The staffer, writing in an e-mail, expects that Gates will start to put his ideas into practice in the next year or so. "I believe Gates does have a long-range plan. He just isn't talking about [it] openly."

Gates's popularity stemmed from the fact that he was not Mr. Rumsfeld, the blustery Defense secretary who oversaw the military's invasion of Iraq. Rumsfeld set out to transform the shape and capabilities of US forces, but his own personality and the ensuing wars in Afghanistan and Iraq resulted in little actual change.

"In some ways, [Gates] is more Rumsfeld than Rumsfeld," says Tom Mahnken, who recently left the Pentagon after serving as deputy assistant secretary of Defense for policy planning. "The stereotype of Rumsfeld is that he would hold people's feet to the fire, but the truth is he didn't."

Gates, on the other hand, has fired or let resign the secretary of the Army, the secretary of the Air Force and his chief of staff, and the senior commander of US Central Command.

Still, Gates is working with a team that is not necessarily of his own choosing. Under President Bush, he inherited Pentagon appointees approved by Rumsfeld. Obama's transition team, likewise, made the picks for top positions, though Gates gave input.

If Gates is to lower the boom on the Pentagon's overall budget, he has his work cut out for him. The Government Accountability Office, the investigative arm of Congress, reported last year that several defense programs are severely over budget, including the Army's Future Combat Systems, a high-tech "network of systems" that includes manned and unmanned vehicles, satellite gear, and sensors; the Marine Corps' MV-22 tilt-rotor Osprey airplane/helicopter; the Air Force's F-22 Raptor stealth fighter; and the Navy's littoral combat ship.

In all, overruns for major defense programs total nearly $300 billion in the past decade – about equivalent to three years' worth of recapitalization of equipment from war use.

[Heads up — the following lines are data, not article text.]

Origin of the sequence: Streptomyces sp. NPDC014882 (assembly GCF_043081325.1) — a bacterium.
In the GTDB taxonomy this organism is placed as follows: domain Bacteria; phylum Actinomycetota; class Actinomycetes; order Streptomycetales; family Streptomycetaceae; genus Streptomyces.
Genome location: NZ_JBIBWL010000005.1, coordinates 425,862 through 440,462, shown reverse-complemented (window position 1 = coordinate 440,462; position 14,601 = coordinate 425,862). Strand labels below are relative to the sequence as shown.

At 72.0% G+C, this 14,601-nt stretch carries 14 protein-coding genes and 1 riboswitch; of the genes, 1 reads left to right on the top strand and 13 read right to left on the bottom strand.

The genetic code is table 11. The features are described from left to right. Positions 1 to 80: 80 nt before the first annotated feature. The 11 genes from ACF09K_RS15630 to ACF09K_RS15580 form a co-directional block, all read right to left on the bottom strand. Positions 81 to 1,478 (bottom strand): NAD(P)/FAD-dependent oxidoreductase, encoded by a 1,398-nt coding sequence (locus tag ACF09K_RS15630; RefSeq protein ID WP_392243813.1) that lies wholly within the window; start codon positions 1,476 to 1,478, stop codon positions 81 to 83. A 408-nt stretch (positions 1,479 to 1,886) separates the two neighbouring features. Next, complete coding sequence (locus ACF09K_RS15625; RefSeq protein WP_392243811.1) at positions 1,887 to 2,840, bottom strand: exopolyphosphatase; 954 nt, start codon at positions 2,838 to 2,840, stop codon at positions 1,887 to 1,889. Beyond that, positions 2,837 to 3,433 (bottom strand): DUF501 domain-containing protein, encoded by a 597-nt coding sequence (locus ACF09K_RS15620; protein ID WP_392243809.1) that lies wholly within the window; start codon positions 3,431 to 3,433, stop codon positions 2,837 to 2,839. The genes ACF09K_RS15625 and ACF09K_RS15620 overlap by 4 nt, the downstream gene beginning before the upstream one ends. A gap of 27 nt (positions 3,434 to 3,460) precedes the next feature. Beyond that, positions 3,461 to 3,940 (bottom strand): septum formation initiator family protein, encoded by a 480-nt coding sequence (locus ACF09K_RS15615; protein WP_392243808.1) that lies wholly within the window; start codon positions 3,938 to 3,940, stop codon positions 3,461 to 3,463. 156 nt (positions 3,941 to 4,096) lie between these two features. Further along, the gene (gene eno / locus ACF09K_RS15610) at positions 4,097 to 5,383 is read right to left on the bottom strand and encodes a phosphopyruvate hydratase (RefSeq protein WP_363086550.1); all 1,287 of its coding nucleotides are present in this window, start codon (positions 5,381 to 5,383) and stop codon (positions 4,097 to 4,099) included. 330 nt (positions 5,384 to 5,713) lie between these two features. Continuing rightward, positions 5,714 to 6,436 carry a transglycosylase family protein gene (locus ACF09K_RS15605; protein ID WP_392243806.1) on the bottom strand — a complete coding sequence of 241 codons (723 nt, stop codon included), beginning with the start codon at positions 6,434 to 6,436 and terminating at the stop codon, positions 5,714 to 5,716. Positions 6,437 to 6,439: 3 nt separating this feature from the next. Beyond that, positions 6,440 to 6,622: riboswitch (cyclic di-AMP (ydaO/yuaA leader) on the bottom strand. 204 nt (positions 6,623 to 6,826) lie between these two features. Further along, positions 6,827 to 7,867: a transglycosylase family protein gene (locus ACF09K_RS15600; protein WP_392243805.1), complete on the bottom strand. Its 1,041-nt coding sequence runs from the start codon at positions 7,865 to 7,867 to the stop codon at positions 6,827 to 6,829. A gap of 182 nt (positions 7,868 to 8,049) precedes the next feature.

Gates may get some help from Congress in curtailing Pentagon spending. Sens. John McCain (R) of Arizona and Carl Levin (D) of Michigan introduced legislation Tuesday to put more muscle into an existing law requiring the Pentagon to notify Congress of cost overruns. The lawmakers say 95 major defense programs have, on average, exceeded their research and development budgets by 40 percent, are two years late, and have seen acquisition costs grow by 26 percent. The measure calls for terminating programs that cross a certain threshold unless the Defense secretary recommends otherwise.

The kinds of overall reforms Gates may have in mind could take years, while cuts would have an immediate effect. Already a consensus is emerging that the $120-million-a-copy F-22 Raptor stealth fighter, the crown jewel of the Air Force's procurement plan, will be slashed. The service will buy far fewer than the 381 it has sought. Without acknowledging a specific cut, Air Force chief of staff Gen. Norton Schwartz said last week that the service knows the Raptor is a target.

At the same time, cuts to the F-22 Raptor – as well as to other defense programs – mean cuts to the workforce at a precarious time for the US economy. The International Association of Machinists and Aerospace Workers have launched an online petition to "Save Our Raptor Jobs," claiming 95,000 jobs are at risk if cuts are made.

Some suggest that Gates should be judged by the next 18 months, not the past 18; others say that by the time Gates leaves, he will have cemented his reputation as a shrewd reformer.

"He has challenged the inertia in pretty forceful terms, and I think he's going to pick his fights carefully," says Mr. Hoffman of the Foreign Policy Research Institute. "And I wouldn't wager against him."